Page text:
Reverse Exchange

What is 'Reverse Exchange'

A reverse exchange is a type of property exchange wherein the replacement property is acquired first, and then the current property is traded away. Reverse exchanges were created in order to help buyers who found a new property that they would like to purchase actually buy the new property before they were able to trade in or sell a current property. This may allow the seller to hold a current property until its market value increases, thereby also increasing their own timing to sell for maximized profit. Investors could use real estate trends and marketplace changes to improve investment opportunities using either a reserve or a delayed or referred exchanged. Generally, there is a maximum holding period that averages around 180 days.

The opposite of a reverse exchange is the delayed or deferred exchange, in which an exchanger must first relinquish owned property by trading or selling before acquiring new properly.

BREAKING DOWN 'Reverse Exchange'

Standard like-kind exchange rules usually do not apply to reverse exchanges. The IRS has created a set of safe-harbor rules that allow for like-kind treatment, as long as either the current or new property is held in a qualified exchange accommodation arrangement, or QEAA. Additionally, the investor cannot use property already owned as a replacement for the relinquished property. 

Reverse exchanges apply only to Section 1031 property, so it is also referred to as a 1031 exchange. Section 1031 properties are properties that businesses or those with qualifying organizations exchange in order and defer paying taxes on any profit gained from their sale. However, it’s not as simple as an individual taxpayer buying one property, selling it, then using the profits to buy another property; instead, there must be a set standard of exchange and there is generally a facilitator used to set up the process. Section 1245 or 1250 properties are ineligible for this type of transaction.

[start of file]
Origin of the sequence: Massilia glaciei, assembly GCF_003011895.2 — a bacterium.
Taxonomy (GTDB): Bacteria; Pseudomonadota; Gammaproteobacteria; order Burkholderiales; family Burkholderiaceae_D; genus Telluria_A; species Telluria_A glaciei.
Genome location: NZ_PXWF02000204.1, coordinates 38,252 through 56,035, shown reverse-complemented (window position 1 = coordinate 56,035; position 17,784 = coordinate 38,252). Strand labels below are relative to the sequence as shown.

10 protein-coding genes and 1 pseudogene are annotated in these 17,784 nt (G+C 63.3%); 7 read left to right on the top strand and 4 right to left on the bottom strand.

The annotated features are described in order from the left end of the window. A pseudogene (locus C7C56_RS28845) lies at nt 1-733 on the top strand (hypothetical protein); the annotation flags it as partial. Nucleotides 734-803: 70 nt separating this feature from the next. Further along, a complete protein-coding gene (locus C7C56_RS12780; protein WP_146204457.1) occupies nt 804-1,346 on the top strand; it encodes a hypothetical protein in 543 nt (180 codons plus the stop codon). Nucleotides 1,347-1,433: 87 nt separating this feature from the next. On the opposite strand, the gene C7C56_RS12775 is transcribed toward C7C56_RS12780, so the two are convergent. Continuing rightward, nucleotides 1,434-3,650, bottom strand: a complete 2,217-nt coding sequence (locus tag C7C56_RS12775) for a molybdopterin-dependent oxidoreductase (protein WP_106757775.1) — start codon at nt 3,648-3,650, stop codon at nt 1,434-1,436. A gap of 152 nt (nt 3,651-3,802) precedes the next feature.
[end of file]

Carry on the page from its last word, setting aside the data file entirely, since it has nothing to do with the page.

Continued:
How a reverse exchange works

One of the most crucial aspects of a successful reverse exchange depends on the fact that the investor must have the financial means for the new purchase. The new property will not have been relinquished at the time of the exchange, so the investor must provide for the full finding of the new property without it. Acquisition of the new property may be facilitated with a lender, although only specific lenders will be willing and able to work with a reverse exchange investor.